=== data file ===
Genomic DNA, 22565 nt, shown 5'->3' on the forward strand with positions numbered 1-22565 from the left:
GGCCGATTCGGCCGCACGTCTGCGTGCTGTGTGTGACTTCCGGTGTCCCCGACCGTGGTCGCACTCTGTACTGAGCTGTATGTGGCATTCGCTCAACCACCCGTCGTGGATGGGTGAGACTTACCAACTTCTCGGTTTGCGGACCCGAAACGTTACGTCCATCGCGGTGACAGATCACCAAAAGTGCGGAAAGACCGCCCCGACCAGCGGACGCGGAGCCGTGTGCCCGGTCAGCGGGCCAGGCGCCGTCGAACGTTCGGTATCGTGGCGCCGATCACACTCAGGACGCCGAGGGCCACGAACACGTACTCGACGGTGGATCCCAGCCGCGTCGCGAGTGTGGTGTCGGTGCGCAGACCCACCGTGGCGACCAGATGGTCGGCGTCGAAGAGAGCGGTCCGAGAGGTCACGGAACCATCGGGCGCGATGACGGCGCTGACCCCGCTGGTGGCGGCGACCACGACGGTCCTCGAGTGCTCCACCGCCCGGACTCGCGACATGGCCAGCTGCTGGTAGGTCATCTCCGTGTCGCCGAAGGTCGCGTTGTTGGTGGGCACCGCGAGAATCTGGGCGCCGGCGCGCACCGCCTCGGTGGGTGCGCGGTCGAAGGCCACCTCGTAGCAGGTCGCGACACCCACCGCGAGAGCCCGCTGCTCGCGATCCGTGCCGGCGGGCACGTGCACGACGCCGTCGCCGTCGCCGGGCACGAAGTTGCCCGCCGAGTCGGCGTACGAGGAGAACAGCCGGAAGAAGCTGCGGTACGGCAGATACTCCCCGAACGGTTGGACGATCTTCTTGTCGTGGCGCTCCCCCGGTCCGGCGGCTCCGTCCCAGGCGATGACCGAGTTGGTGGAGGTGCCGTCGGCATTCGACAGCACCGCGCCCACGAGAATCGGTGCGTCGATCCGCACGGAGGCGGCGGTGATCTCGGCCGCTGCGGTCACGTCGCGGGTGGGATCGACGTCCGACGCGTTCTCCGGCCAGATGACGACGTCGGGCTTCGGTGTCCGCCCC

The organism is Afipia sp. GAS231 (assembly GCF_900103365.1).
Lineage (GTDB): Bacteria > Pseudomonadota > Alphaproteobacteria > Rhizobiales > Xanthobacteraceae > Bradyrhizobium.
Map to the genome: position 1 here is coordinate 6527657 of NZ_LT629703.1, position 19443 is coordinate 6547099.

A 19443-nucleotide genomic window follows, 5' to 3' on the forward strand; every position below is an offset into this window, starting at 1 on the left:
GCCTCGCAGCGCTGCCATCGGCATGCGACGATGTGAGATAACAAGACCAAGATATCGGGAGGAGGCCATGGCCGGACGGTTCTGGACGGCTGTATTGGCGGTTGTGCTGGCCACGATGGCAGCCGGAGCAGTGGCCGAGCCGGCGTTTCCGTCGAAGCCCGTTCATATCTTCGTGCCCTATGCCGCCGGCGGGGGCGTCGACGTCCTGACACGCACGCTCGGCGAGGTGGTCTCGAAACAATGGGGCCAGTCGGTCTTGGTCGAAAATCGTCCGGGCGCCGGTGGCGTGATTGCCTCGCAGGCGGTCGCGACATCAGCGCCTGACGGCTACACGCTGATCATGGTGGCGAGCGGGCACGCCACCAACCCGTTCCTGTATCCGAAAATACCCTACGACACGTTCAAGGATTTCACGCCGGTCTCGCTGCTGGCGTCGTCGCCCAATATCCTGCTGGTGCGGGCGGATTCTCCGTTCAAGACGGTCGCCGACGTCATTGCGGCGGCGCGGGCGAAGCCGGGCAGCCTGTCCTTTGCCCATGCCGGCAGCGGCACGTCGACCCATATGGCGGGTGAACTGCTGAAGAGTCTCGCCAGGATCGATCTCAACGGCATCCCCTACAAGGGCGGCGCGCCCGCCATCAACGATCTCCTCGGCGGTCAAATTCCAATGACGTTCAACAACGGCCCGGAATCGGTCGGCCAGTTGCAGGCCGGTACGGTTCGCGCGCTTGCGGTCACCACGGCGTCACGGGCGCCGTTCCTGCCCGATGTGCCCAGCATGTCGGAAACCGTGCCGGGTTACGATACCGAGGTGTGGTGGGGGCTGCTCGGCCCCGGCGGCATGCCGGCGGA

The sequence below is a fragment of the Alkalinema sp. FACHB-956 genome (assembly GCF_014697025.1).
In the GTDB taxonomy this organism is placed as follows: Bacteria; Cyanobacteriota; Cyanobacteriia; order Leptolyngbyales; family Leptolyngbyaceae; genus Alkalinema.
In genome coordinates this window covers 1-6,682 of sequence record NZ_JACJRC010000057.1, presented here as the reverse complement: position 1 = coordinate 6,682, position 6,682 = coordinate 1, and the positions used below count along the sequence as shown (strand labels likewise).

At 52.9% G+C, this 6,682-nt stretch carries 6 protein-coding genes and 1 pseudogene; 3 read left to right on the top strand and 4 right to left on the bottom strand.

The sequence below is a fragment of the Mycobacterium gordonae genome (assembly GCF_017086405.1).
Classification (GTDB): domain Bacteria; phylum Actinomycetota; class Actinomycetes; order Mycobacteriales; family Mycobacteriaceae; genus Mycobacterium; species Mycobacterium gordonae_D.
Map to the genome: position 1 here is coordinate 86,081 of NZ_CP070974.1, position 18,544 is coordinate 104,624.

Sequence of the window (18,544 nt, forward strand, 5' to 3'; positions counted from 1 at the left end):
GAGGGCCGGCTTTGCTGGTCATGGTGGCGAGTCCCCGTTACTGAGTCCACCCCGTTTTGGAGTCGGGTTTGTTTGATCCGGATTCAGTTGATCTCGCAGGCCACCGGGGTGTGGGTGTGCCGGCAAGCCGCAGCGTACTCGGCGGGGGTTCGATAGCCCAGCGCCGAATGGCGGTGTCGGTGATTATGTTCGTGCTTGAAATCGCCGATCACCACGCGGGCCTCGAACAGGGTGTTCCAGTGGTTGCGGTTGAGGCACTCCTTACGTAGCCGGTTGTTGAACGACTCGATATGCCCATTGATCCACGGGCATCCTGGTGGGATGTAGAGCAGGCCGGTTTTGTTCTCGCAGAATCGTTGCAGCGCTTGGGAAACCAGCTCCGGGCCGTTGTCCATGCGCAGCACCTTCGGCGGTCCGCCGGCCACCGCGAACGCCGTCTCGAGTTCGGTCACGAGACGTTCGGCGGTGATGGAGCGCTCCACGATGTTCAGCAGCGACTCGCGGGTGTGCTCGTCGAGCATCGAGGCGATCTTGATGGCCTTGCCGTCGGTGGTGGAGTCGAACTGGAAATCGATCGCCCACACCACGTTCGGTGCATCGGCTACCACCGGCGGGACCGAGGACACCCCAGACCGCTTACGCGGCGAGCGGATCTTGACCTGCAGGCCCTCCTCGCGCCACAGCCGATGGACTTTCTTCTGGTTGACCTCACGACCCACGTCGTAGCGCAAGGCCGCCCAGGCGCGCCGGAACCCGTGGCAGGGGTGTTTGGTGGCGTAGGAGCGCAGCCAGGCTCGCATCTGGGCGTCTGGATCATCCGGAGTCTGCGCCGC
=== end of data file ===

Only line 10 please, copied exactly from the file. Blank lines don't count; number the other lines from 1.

In genome coordinates this window covers 1-6,682 of sequence record NZ_JACJRC010000057.1, presented here as the reverse complement: position 1 = coordinate 6,682, position 6,682 = coordinate 1, and the positions used below count along the sequence as shown (strand labels likewise).